"Eugene didn't talk to you," Marc Brandel has said, "he lectured you. He was always talking to Shane about 'our father.' The idea was that Shane should not do this or that on account of 'our father.'"

Marjory Straight was amazed at the difference in the two sons. "I was awed by his knowledge, humbled by my own ignorance. I became one of his great listeners," Marjory has said of Eugene. She was fascinated by his behavior with girls. "It was as if," she said, "he wooed and maintained his manhood by his talk of books. He would hold a girl's hand with Dryden, embrace her with Proust, and kiss her sweetly with John Donne."

Eugene, apparently, did not feel his name to be a burden. "Eugene junior would walk into a room," Joy Nicholson, a young actress and director, has said, "practically announcing he was the son of the great O'Neill. It seemed to me, at the time, that he was perfectly adjusted to being known as the son of Eugene O'Neill."


Gene brought Shane news of their father. He told Shane that O'Neill senior had not been happy about Oona's marriage. He said that he had read his father's new play, The Iceman Cometh. It was about people in a Greenwich Village bar and was very good.

Eugene junior had tried desperately to get a commission in the Navy but had failed because of his allergies. Then he was drafted, only to be turned down by the Army doctors because of a permanent injury he had suffered in his bicycle accident at fourteen. He took this rejection very hard and stepped up his drinking, which was already impressive. During the war he took a leave from Yale to work in a cable factory in New Haven.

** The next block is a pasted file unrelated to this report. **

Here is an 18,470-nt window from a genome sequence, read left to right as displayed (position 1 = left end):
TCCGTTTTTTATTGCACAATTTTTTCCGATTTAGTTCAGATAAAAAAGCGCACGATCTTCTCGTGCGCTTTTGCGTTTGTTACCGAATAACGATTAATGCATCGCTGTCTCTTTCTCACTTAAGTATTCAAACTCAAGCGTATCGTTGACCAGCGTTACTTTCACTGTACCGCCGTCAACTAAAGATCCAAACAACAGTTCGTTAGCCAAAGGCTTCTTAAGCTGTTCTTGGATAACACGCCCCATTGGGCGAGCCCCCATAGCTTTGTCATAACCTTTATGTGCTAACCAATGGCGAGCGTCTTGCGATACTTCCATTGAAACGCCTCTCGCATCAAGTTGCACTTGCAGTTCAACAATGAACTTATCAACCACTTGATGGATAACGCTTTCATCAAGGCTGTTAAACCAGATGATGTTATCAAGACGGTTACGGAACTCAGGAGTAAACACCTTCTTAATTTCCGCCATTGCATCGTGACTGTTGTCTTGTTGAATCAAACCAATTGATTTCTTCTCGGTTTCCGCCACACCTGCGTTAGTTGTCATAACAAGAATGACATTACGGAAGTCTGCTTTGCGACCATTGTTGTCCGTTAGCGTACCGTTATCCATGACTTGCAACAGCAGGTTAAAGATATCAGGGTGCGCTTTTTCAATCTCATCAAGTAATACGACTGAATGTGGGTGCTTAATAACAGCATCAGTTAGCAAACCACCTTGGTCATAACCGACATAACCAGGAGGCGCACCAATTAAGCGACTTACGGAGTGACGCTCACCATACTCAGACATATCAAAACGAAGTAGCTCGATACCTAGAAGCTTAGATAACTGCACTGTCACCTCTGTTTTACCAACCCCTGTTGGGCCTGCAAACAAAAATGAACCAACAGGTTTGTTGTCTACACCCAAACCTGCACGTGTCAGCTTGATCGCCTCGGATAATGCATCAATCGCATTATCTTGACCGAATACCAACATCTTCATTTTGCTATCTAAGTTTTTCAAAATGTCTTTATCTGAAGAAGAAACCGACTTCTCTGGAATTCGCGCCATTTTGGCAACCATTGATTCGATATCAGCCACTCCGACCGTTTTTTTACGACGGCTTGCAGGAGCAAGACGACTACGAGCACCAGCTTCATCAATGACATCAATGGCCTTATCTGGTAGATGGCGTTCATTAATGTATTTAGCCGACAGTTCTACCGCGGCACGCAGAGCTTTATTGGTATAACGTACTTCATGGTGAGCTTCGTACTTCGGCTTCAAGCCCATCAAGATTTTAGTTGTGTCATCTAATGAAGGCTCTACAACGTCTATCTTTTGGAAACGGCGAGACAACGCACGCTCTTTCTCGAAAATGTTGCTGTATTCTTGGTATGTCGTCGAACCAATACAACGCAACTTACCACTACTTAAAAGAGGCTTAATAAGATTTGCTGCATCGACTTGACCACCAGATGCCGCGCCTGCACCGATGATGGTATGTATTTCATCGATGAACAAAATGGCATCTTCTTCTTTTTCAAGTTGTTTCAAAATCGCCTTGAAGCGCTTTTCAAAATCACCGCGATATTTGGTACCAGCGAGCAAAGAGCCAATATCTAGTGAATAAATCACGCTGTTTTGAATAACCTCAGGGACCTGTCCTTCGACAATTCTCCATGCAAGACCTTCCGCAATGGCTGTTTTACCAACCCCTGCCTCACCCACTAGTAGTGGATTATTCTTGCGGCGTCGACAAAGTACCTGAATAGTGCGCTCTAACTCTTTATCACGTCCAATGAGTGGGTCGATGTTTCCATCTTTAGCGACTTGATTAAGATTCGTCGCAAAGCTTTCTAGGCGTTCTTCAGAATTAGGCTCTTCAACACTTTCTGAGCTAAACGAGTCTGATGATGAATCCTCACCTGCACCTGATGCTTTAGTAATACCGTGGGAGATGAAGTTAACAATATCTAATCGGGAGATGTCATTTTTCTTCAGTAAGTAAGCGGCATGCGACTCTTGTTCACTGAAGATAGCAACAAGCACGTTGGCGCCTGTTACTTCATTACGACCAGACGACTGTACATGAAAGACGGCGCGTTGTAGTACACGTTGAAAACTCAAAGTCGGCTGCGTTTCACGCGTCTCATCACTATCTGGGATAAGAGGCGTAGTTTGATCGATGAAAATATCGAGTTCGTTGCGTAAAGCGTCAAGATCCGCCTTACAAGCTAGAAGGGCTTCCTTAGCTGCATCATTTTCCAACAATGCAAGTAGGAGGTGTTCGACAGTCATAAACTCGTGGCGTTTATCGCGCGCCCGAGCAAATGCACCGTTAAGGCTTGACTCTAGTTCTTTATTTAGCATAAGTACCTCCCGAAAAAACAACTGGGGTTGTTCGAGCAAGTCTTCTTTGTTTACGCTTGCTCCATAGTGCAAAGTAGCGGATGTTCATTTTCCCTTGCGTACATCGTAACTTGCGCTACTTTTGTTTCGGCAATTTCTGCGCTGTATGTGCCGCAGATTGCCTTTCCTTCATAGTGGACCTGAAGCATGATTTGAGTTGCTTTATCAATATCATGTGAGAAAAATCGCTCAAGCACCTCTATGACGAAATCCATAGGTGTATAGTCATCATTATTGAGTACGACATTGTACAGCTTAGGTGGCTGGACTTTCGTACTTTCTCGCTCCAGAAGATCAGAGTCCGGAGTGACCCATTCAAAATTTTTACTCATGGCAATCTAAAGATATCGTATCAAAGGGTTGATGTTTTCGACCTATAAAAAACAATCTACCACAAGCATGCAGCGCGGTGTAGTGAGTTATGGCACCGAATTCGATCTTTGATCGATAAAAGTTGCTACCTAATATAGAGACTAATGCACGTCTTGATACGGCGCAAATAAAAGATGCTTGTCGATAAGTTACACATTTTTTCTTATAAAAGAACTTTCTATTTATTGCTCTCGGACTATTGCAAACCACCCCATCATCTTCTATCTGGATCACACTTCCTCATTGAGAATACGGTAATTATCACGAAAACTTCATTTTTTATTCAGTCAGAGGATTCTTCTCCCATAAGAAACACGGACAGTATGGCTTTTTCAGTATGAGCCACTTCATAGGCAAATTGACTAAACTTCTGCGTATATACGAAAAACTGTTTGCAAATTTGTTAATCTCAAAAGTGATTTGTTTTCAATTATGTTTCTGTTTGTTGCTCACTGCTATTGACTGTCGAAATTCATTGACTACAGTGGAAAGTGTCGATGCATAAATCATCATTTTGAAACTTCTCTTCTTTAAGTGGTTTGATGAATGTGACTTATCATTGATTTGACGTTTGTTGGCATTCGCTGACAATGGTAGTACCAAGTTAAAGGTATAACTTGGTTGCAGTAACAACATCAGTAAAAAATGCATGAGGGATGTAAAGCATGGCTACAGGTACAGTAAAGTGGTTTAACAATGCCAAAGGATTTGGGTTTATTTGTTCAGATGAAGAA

As the war began to draw to a close, Eugene dreaded more and more going back to teaching at Yale. He wanted a broader audience for his talents. He had thought of going into newspaper work, or into the theater, or perhaps the new television industry. His father sent him to see his old friend, Art McGinley, who was working as sports editor of the Hartford Times. McGinley sent Eugene to the manager of Station WTIC in Hartford, where young Gene got a job as an announcer. He had insisted that he wanted the job on his merits and did not want to exploit his father's name. Nonetheless, the publicity announcement of his employment said that "the playwright's son, under the name of Gene O'Neill," was working for Station WTIC.

The wartime Greenwich Village that Shane lived in and to which Eugene junior had come was much altered from the Village of the 1920s, of candlelight poetry readings, and of Edna St. Vincent Millay. It was rough now and brassy, filled with men in uniform, and at night it tended to be honky-tonk. Young people -- both men and women -wore blue jeans. Few of them were concerned with contribution to the arts. In O'Neill's day there had been some kind of honest enthusiasm for art in the Village, in particular a struggle for the creation and recognition of American art. Now futility was the fashion. Nothing mattered except the moment. Nothing was worth believing in. There was talk of Kafka and Sartre. Or there was no talk, just raised eyebrows, shrugs of shoulders, gestures, and the question, "Are you hep?" Drinking was getting to be slightly old hat, too. There were other things -- Benzedrine, for example. You could buy an ordinary Benzedrine inhaler at a drugstore, remove the wick, soak it in water, and drink the solution. It gave you a "charge."

Then there were "sticks of tea" -- marijuana cigarettes -- which drifted down from Harlem at anywhere between twenty-five cents and a dollar a cigarette, or reefer. "Tea" parties were held in apartments after the bars closed. Shane was invited to such affairs. He liked the sensation, he liked the release from the misery and depression always hounding him. "It was a social thing," Shane has said. "It was a thing you did with others. I started it because everybody else seemed to be doing it. I didn't want to be different, to be a wet blanket." Perhaps it made him feel he belonged.